“Build tight, ventilate right” is a phrase becoming increasingly familiar to high-performance builders. It means that as houses get tighter and better insulated, the need for well-designed mechanical ventilation gets more compelling.
At its simplest, this means using kitchen and bathroom fans to remove moist or particulate-laden air. In this exhaust-only approach, outside air finds its way into the building via gaps in the building enclosure. Supply-only ventilation works the other way: fans bring fresh air into the house but there’s no dedicated path for stale indoor air to leave. Both of these approaches are economical but have drawbacks.
A more effective option is a balanced ventilation system in which incoming air is offset by an equal volume of outgoing air, which keeps air pressure in the building close to neutral. Builders and designers who specialize in superinsulated houses with very low air leakage rates now are likely to include either a heat- or energy-recovery ventilator in the plans. These mechanical systems are similar in that they have a core through which both incoming and outgoing air travel to transfer energy and, in the case of ERVs, moisture.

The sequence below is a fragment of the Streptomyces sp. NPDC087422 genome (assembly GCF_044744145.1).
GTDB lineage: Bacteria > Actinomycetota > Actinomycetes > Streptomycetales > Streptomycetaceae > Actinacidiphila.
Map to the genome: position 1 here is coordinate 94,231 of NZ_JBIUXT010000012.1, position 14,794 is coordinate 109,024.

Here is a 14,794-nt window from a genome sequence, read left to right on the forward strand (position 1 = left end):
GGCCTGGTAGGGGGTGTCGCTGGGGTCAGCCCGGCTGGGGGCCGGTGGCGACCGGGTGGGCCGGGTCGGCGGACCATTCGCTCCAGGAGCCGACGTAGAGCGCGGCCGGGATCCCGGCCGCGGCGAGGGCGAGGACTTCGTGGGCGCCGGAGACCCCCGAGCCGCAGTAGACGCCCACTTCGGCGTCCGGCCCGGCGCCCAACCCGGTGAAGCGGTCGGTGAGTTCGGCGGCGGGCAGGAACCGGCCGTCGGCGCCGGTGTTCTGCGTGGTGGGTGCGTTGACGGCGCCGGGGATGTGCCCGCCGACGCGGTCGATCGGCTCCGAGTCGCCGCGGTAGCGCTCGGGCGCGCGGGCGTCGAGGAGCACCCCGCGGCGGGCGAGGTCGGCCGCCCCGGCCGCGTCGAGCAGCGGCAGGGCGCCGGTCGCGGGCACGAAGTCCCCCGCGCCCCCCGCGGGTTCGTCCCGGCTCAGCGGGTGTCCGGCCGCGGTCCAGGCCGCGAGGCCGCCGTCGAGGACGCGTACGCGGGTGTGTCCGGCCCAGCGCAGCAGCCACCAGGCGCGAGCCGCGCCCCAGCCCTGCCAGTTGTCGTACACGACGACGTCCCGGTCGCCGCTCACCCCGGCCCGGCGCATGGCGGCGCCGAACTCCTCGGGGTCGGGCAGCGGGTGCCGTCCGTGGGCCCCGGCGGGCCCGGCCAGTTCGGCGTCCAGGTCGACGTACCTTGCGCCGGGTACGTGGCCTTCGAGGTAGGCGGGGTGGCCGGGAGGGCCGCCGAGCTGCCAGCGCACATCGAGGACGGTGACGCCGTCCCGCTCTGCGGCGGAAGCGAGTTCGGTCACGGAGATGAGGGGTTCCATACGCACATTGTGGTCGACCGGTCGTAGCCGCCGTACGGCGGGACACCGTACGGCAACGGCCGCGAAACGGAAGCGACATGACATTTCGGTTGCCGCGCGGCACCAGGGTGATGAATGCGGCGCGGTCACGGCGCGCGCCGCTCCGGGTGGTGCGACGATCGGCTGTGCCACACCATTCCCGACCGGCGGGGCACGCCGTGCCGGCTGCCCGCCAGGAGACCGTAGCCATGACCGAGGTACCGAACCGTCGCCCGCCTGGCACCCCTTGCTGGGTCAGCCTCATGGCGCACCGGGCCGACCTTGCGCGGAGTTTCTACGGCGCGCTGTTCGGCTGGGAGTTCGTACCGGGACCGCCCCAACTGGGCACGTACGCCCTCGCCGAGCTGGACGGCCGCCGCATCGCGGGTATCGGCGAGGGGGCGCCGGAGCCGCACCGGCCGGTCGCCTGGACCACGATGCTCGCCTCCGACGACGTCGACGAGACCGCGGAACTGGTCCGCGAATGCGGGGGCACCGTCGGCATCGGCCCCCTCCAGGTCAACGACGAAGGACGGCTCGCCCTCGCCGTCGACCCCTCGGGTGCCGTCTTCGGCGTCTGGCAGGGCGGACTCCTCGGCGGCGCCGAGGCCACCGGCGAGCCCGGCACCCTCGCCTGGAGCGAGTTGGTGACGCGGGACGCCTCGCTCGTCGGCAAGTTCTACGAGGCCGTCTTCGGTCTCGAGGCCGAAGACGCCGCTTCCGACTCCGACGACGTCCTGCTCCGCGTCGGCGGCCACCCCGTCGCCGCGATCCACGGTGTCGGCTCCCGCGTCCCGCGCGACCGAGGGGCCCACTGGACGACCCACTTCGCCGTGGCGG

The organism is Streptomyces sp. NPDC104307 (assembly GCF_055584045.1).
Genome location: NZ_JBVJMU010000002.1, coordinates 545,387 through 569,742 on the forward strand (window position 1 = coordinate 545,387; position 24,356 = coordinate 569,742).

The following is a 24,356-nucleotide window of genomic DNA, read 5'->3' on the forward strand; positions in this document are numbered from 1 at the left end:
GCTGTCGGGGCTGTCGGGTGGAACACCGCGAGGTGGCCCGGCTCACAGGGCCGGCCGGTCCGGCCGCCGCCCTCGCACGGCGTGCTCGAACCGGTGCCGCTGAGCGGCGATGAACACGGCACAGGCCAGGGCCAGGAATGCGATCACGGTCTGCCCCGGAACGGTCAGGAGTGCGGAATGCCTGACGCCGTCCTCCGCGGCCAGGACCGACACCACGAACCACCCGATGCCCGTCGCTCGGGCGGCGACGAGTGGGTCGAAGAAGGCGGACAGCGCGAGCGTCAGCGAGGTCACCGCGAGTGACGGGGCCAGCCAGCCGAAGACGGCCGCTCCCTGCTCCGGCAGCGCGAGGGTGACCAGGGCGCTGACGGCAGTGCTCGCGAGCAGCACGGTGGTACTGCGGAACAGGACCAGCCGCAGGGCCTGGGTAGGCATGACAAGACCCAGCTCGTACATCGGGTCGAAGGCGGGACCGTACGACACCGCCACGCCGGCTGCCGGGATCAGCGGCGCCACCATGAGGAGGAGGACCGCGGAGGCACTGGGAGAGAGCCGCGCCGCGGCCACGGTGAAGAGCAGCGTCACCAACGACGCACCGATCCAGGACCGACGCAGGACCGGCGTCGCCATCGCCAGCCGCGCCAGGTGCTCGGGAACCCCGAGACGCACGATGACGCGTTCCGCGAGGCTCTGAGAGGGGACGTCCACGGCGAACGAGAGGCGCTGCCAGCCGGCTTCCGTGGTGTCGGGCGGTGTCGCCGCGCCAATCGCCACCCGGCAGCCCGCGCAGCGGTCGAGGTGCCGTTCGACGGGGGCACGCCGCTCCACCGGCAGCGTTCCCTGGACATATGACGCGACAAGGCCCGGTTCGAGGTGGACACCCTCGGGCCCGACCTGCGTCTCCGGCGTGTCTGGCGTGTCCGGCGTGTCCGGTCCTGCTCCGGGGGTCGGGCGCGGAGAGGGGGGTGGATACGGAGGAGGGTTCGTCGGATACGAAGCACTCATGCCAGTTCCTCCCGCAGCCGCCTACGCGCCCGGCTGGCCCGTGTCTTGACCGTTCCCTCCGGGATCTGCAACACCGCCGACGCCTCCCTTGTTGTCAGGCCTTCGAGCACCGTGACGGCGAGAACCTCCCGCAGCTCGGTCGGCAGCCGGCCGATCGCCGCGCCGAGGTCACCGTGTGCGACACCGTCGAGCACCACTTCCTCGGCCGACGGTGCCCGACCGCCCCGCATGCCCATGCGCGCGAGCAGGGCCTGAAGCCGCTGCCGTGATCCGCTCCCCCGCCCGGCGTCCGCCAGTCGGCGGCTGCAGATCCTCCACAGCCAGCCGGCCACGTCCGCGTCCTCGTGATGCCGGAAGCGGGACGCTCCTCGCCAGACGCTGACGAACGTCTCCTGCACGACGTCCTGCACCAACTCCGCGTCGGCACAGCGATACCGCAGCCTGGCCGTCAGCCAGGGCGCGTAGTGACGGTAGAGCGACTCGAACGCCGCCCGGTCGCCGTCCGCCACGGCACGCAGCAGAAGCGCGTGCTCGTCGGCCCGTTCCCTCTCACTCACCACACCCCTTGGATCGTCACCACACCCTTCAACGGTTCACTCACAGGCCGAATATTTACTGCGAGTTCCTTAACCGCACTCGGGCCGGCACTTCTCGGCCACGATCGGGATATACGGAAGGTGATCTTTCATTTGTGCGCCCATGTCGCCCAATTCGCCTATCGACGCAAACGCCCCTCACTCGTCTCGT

In a heat-recovery ventilator, or HRV, there’s an exchange of thermal energy across the core. This is what engineers call “sensible heat.” In winter, exhaust air transfers some of its thermal energy to incoming fresh air, reducing much of the energy loss that would otherwise take place. In an energy-recovery ventilator, or ERV, there is an exchange of sensible heat but also an exchange of moisture, or “latent heat.” (These systems also are called enthalpy-recovery ventilators.) In both winter and summer, ERVs are designed to keep indoor humidity levels more comfortable.
A newer generation of ventilator substitutes a conventional ERV core with a heat pump. The units provide heating and…
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